FDA has maintained the requirement for validation because the agency believes that it is necessary that software be validated to the extent possible to adequately ensure performance. Where source code and design specifications cannot be obtained, “black box testing” must be performed to confirm that the software meets the user's needs and its intended uses.

FDA emphasizes that manufacturers are responsible for the adequacy of the software used in their devices, and activities used to produce devices. When manufacturers purchase “off-the-shelf” software, they must ensure that it will perform as intended in its chosen application.

FDA has amended the requirement to state “When computers or automated data processing systems are used as part of production or the quality system,” for clarification. Software used in production or the quality system, whether it be in the designing, manufacturing, distributing, or tracing, must be validated.

II. Significance of Guidance

This guidance document represents the agency's current thinking on software validation. It does not create or confer any rights for or on any person and does not operate to bind FDA or the public. An alternative approach may be used if such approach satisfies the applicable statutes and regulations.

The agency has adopted GGPs, and published the final rule, which set forth the agency's regulations for the development, issuance, and use of guidance documents (21 CFR 10.115). This guidance document is issued as a level 1 guidance in accordance with the GGP regulations.

III. Electronic Access

In order to receive “General Principles of Software Validation” via your fax machine, call the CDRH Facts-On-Demand system at 800-899-0381 or 301-827-0111 from a touch-tone telephone. Press 1 to enter the system. At the second voice prompt press 1 to order a document. Enter the document number (938) followed by the pound sign (#). Follow the remaining voice prompts to complete your request.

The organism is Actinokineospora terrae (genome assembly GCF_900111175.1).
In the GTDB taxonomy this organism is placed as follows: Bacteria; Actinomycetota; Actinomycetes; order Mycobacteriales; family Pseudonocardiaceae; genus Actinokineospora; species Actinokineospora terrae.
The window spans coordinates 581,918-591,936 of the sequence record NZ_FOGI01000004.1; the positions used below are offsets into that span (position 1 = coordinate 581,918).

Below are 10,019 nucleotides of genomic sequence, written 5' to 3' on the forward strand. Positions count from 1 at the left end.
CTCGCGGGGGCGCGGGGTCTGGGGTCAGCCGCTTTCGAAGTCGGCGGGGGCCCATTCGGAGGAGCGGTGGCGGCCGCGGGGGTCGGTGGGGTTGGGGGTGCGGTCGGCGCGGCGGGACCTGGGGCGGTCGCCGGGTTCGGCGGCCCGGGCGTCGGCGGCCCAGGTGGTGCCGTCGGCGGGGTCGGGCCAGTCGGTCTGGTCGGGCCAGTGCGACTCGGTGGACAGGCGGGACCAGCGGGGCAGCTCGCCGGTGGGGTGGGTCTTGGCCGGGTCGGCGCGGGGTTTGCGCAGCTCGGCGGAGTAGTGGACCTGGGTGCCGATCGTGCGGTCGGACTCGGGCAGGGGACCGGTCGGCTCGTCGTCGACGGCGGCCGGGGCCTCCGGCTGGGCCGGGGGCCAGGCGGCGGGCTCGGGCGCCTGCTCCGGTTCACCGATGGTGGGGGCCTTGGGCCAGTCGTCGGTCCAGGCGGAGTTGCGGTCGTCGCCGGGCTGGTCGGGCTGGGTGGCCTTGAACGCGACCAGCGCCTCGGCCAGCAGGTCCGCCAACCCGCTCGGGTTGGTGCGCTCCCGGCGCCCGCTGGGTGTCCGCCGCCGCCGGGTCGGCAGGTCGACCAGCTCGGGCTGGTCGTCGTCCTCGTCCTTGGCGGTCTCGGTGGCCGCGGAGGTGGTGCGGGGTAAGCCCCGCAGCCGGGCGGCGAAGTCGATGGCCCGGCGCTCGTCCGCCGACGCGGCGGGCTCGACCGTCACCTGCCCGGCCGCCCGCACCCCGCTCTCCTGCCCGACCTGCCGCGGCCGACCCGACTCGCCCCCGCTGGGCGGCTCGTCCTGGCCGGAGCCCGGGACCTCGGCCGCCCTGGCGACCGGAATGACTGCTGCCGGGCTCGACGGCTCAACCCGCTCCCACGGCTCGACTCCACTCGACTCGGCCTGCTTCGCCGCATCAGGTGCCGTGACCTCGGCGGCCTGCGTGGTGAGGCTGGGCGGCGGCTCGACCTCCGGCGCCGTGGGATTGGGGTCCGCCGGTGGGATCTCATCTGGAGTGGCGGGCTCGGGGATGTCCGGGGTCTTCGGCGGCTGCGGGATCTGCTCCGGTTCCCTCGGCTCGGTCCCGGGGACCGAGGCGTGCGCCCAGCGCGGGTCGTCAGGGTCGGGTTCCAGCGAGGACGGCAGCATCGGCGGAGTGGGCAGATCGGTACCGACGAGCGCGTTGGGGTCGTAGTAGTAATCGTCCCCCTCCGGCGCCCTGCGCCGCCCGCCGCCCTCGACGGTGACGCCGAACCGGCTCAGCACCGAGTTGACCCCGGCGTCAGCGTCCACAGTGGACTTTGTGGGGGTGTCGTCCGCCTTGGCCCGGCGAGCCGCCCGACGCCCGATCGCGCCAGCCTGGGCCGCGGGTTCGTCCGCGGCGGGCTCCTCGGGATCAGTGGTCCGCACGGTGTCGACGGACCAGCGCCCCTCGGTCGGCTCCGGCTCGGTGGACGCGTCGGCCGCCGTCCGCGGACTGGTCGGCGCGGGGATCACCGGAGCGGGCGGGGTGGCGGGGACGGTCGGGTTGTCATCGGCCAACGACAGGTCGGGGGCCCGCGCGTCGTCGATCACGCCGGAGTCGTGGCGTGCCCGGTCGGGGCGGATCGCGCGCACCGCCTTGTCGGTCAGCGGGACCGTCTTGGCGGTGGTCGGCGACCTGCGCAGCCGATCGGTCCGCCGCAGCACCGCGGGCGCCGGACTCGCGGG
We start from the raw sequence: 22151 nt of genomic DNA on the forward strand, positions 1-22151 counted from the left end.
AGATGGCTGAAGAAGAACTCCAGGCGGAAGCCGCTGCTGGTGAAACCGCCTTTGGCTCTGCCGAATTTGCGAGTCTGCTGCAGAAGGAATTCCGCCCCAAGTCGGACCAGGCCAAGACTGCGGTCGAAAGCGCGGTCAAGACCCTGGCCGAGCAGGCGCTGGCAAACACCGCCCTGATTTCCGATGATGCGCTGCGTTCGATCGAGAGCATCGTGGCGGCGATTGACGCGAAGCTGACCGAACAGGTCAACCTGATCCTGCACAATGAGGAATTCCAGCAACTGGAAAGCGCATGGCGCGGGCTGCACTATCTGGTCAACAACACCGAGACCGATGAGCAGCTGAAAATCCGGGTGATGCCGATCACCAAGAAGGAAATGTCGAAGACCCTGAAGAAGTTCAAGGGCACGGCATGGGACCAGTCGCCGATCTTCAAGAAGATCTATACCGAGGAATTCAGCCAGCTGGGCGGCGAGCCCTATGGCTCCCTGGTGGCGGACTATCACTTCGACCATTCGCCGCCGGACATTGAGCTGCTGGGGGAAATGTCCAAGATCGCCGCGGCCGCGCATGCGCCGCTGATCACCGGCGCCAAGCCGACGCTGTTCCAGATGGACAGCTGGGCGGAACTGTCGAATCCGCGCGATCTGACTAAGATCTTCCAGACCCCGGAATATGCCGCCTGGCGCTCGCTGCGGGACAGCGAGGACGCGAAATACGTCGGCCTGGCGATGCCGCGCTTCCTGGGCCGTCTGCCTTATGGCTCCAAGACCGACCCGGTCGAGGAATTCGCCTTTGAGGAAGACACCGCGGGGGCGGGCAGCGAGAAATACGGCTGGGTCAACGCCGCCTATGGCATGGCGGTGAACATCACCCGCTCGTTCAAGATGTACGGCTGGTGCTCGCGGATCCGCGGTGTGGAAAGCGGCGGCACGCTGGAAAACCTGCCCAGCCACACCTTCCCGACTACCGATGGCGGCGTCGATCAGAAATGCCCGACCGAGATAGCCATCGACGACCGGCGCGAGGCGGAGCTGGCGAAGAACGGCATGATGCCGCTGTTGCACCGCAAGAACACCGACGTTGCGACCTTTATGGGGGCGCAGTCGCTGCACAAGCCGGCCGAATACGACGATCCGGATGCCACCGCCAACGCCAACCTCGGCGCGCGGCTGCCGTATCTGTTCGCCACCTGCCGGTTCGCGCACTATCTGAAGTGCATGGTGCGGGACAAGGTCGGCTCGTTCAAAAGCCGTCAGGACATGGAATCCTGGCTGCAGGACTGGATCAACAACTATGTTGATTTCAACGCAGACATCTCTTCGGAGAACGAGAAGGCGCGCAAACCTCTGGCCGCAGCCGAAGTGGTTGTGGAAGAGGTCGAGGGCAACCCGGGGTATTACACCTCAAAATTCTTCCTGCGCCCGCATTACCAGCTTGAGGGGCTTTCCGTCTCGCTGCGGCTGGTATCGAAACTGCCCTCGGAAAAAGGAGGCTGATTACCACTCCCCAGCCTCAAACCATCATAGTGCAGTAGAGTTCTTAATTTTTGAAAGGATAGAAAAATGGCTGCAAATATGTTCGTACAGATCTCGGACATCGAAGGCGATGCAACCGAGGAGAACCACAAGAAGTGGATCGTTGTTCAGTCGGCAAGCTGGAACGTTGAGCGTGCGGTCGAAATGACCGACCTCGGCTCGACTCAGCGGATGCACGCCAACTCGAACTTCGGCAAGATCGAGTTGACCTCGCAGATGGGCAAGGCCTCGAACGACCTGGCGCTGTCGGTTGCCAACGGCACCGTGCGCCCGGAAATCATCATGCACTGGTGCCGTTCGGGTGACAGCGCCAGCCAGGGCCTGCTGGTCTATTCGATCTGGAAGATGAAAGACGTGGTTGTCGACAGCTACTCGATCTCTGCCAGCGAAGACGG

Persons interested in obtaining a copy of the guidance may also do so using the Internet. CDRH maintains an entry on the Internet for easy access to information including text, graphics, and files that may be downloaded to a personal computer with Internet access. Updated on a regular basis, the CDRH home page includes the civil money penalty guidance documents package, device safety alerts, Federal Register reprints, information on premarket submissions (including lists of approved applications and manufacturers' Start Printed Page 1488addresses), small manufacturers' assistance, information on video conferencing and electronic submissions, Mammography Matters, and other device-oriented information. The CDRH home page may be accessed at​cdrh. Guidance documents are also available on the Dockets Management Branch Internet site at http:/​ohrms/​dockets/​default.htm.

IV. Comments

Interested persons may submit to the Dockets Management Branch (address above) written or electronic comments regarding this guidance at any time. Submit two copies of any comments,except that individuals may submit one copy. Comments are to be identified with the docket number found in brackets in the heading of this document. The guidance document and received comments may be seen in the Dockets Management Branch between 9 a.m. and 4 p.m., Monday through Friday.

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Dated: December 11, 2001.

Linda S. Kahan,

Deputy Director, Center for Devices and Radiological Health.

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[FR Doc. 02-690 Filed 1-10-02; 8:45 am]